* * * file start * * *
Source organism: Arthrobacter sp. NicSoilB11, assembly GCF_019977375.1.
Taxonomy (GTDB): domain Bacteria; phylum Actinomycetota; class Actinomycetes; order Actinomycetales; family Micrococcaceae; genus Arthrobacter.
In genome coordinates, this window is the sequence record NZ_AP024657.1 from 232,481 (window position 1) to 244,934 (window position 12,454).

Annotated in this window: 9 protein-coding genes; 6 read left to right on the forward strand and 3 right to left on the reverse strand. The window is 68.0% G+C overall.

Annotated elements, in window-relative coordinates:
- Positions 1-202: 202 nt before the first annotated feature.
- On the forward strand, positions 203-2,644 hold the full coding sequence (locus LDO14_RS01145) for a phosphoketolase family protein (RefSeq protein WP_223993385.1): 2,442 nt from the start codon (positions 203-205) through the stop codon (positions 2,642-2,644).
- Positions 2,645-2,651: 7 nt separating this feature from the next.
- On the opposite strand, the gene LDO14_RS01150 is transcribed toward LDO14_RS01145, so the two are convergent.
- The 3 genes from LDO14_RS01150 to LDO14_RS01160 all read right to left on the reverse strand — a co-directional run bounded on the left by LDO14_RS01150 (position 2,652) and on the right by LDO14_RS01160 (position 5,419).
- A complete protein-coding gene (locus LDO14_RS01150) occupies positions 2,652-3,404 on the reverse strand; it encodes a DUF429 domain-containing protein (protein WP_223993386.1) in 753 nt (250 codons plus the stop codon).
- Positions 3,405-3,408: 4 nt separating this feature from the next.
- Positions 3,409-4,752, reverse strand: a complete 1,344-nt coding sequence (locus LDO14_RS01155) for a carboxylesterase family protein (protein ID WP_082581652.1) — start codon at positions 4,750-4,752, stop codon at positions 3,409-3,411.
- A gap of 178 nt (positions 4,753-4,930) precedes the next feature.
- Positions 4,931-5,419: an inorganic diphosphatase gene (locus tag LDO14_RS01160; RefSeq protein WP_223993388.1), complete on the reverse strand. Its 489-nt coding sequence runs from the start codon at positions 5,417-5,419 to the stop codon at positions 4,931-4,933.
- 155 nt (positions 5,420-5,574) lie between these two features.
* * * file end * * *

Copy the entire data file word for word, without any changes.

Source organism: Arthrobacter sp. NicSoilB11, assembly GCF_019977375.1.
Taxonomy (GTDB): domain Bacteria; phylum Actinomycetota; class Actinomycetes; order Actinomycetales; family Micrococcaceae; genus Arthrobacter.
In genome coordinates, this window is the sequence record NZ_AP024657.1 from 232,481 (window position 1) to 244,934 (window position 12,454).

Annotated in this window: 9 protein-coding genes; 6 read left to right on the forward strand and 3 right to left on the reverse strand. The window is 68.0% G+C overall.

Annotated elements, in window-relative coordinates:
- Positions 1-202: 202 nt before the first annotated feature.
- On the forward strand, positions 203-2,644 hold the full coding sequence (locus LDO14_RS01145) for a phosphoketolase family protein (RefSeq protein WP_223993385.1): 2,442 nt from the start codon (positions 203-205) through the stop codon (positions 2,642-2,644).
- Positions 2,645-2,651: 7 nt separating this feature from the next.
- On the opposite strand, the gene LDO14_RS01150 is transcribed toward LDO14_RS01145, so the two are convergent.
- The 3 genes from LDO14_RS01150 to LDO14_RS01160 all read right to left on the reverse strand — a co-directional run bounded on the left by LDO14_RS01150 (position 2,652) and on the right by LDO14_RS01160 (position 5,419).
- A complete protein-coding gene (locus LDO14_RS01150) occupies positions 2,652-3,404 on the reverse strand; it encodes a DUF429 domain-containing protein (protein WP_223993386.1) in 753 nt (250 codons plus the stop codon).
- Positions 3,405-3,408: 4 nt separating this feature from the next.
- Positions 3,409-4,752, reverse strand: a complete 1,344-nt coding sequence (locus LDO14_RS01155) for a carboxylesterase family protein (protein ID WP_082581652.1) — start codon at positions 4,750-4,752, stop codon at positions 3,409-3,411.
- A gap of 178 nt (positions 4,753-4,930) precedes the next feature.
- Positions 4,931-5,419: an inorganic diphosphatase gene (locus tag LDO14_RS01160; RefSeq protein WP_223993388.1), complete on the reverse strand. Its 489-nt coding sequence runs from the start codon at positions 5,417-5,419 to the stop codon at positions 4,931-4,933.
- 155 nt (positions 5,420-5,574) lie between these two features.